Fans of The Perfect Provenance on Arch Street were disappointed to receive an email late Monday night from owner Lisa Lori saying she she planned to close.
The business, located in a charming vintage house that dates back to 1912, is a combination of a cafe, “Café 47” and “experiential retail” store, featured in Greenwich Free Press back in 2019.
Ms Lori established numerous local partnerships and co-hosted a variety of private events. Before the pandemic business meetings were popular, but there were also bridal showers, birthday parties and cocktail parties. There were book launches and fashion nights out. The merchandise rotated in what Ms Lori described as “exhibitions,” complimented by the ever-changing café menu.
In addition to Greenwich devotees, Ms Lori said the business was a destination for people from Westchester. “On weekends people come from Bronxville, Armonk, Larchmont because we have a French inspiration,” she said in the 2019 interview. “We have a lot of ex pats from France. Europeans in general come here a lot.”
That was before the pandemic.
Ms Lori purchased the house at 47 Arch Street and did an extensive restoration. She has described the effort as a labor of love.
“After five wonderful years in Greenwich, we have made the difficult decision to make the West Coast our headquarters and close our Greenwich store and Cafe 47,” Lori wrote in the email. “As many of you know I moved with my family to California two years ago this month and when we left we had no idea what the future would hold for us.”
The final day of service for Cafe 47, an award winning, cozy bistro-style café with French and American cuisine, will likely be in the next two to three weeks, according to Lori’s email, and the store will close on or around August 15. Any unsold merchandise will be shipped to California, where she operates two stores in Tiburon and Napa Valley.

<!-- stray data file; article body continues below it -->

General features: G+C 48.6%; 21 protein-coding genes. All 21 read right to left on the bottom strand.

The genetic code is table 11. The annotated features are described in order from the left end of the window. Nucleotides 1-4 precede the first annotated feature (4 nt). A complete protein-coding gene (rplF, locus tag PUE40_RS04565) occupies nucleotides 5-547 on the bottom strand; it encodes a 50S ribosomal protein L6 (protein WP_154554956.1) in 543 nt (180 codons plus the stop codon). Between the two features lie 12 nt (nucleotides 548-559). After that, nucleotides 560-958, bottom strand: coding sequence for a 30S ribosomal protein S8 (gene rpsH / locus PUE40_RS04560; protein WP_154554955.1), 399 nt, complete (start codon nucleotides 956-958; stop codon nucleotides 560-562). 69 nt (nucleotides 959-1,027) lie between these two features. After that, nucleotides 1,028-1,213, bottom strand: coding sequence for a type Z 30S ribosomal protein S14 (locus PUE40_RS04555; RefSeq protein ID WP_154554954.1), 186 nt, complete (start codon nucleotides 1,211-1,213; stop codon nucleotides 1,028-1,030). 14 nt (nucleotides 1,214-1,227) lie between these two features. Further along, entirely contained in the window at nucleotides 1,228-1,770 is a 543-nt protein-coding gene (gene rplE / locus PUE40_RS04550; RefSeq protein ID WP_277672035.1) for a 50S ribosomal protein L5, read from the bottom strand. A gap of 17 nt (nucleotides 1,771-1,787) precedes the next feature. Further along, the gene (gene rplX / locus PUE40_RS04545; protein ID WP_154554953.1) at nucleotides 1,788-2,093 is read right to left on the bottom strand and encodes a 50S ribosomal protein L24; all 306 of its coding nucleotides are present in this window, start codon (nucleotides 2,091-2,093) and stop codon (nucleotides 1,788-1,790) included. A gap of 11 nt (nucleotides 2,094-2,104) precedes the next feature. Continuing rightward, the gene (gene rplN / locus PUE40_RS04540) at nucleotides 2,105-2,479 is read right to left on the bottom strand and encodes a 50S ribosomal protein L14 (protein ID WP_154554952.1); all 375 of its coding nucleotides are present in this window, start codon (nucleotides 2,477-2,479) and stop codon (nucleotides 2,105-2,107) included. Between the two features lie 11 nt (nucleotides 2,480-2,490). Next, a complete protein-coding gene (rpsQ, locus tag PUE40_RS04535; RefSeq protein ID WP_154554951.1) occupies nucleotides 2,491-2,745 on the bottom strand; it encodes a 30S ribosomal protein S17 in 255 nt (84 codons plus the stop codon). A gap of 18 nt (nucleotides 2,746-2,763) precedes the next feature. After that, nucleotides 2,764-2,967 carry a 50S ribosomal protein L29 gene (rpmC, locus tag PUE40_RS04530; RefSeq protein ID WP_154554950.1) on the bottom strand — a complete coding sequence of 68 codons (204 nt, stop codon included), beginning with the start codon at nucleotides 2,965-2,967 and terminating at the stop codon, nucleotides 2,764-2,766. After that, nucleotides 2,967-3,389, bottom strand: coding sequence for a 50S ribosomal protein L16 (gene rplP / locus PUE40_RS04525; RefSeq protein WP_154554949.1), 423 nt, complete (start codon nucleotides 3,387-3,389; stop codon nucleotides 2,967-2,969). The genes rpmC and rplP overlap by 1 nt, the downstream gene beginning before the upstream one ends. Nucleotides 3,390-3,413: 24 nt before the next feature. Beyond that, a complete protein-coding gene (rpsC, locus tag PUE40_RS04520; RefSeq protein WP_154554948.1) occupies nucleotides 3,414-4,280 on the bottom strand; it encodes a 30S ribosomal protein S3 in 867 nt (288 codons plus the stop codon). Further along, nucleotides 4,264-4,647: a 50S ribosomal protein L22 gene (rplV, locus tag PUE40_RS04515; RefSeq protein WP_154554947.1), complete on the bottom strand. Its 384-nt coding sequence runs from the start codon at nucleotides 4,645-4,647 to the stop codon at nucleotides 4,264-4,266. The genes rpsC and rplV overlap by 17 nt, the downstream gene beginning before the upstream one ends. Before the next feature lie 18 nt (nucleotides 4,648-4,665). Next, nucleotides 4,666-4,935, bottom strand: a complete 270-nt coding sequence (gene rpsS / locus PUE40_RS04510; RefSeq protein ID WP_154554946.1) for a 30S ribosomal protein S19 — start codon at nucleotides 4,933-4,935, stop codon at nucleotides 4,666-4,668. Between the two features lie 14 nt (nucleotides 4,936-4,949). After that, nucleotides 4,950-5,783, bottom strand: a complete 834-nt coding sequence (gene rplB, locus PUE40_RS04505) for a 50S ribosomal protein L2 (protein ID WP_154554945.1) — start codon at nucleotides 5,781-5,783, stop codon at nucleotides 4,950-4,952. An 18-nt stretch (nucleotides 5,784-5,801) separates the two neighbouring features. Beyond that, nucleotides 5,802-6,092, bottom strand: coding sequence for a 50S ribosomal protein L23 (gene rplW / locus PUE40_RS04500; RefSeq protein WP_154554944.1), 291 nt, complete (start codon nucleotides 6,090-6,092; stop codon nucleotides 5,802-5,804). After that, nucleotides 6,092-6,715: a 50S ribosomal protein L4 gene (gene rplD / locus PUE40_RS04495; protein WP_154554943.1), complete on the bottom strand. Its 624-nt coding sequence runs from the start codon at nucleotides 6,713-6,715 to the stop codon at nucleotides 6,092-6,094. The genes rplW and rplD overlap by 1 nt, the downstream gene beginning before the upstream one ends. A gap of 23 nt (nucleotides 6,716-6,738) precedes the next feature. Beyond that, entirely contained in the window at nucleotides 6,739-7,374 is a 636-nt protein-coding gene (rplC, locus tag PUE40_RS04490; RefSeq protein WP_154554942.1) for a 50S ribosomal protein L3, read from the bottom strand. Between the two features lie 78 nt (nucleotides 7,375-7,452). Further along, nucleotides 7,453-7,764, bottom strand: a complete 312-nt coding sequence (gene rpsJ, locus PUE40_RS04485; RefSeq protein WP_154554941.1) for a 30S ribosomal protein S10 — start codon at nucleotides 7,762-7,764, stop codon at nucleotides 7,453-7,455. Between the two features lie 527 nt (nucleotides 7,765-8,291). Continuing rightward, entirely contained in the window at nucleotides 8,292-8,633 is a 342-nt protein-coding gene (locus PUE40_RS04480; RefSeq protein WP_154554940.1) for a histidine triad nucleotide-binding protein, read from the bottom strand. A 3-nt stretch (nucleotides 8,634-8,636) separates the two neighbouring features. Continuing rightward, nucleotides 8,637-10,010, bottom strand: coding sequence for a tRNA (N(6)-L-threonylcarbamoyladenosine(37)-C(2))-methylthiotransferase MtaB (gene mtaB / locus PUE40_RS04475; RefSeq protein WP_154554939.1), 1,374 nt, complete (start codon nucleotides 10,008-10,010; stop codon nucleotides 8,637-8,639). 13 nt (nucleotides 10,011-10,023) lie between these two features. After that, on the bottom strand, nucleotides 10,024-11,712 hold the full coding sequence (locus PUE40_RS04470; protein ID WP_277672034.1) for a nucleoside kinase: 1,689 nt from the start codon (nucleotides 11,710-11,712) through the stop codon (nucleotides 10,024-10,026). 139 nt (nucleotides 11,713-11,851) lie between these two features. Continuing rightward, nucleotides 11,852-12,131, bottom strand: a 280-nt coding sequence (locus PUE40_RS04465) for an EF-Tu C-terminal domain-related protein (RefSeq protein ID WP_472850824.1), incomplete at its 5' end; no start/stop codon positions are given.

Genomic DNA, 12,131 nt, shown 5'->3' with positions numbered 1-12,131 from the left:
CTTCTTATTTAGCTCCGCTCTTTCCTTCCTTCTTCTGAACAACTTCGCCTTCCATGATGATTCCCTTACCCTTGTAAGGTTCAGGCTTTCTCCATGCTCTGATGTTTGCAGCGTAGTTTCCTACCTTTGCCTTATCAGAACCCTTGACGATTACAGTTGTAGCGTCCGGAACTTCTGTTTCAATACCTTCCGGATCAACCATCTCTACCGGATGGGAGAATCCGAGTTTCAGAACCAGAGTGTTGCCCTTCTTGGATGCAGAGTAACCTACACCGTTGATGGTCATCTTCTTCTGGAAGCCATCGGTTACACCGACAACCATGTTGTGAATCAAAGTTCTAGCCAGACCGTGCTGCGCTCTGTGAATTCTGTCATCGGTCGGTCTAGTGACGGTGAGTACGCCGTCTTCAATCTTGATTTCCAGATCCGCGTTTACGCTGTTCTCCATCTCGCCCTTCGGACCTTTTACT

This past March it became clear the business was struggling. Though townspeople were getting vaccinated and resuming shopping and dining out, Ms Lori, represented by attorney John Heagney, went before the Planning & Zoning commission seeking approval to change from retail food establishment to full restaurant with a liquor license.
To get a liquor license from the state of Connecticut, the café needed to instead be classified as a restaurant, and the state requires at least 20 seats to be considered a restaurant.
“I believe our client was struggling, as a lot of restaurant owners are, looking to take advantage of wine, beer and liquor sales in order to bolster the business in a time when restaurants do need that help,” Heagney said at the time.
Perfect Provenance, which only has five parking spaces, sought to add seats and rely, in part, on additional parking in the adjacent municipal lot. While restaurants on Greenwich Avenue do not have to provide parking, and instead rely on street parking and municipal lots, the Perfect Provenance is in a different zone off the Avenue, and the commission declined the application, noting parking is in very short supply in the area at the bottom of the Avenue.
In an email to GFP Tuesday morning, Ms Lori said she plans to put the building up for sale.
The house was originally a family residence until the 1950s, and was later turned into office space. The previous owner had it for 30 years and stripped it, removing the both the chimney and kitchen. Lori installed a kitchen for the café and put in a fireplace featuring a Victorian mantle from England.
Ms Lori said since relocating to California, she sees an opportunity to grow and expand there. She plans to travel to Paris for the first time in two years in the fall to attend shows and “find new treasures.”
This story has been updated to indicate that the building at 47 Arch Street will be put up for sale by the owner of Perfect Provenance, Lisa Lori.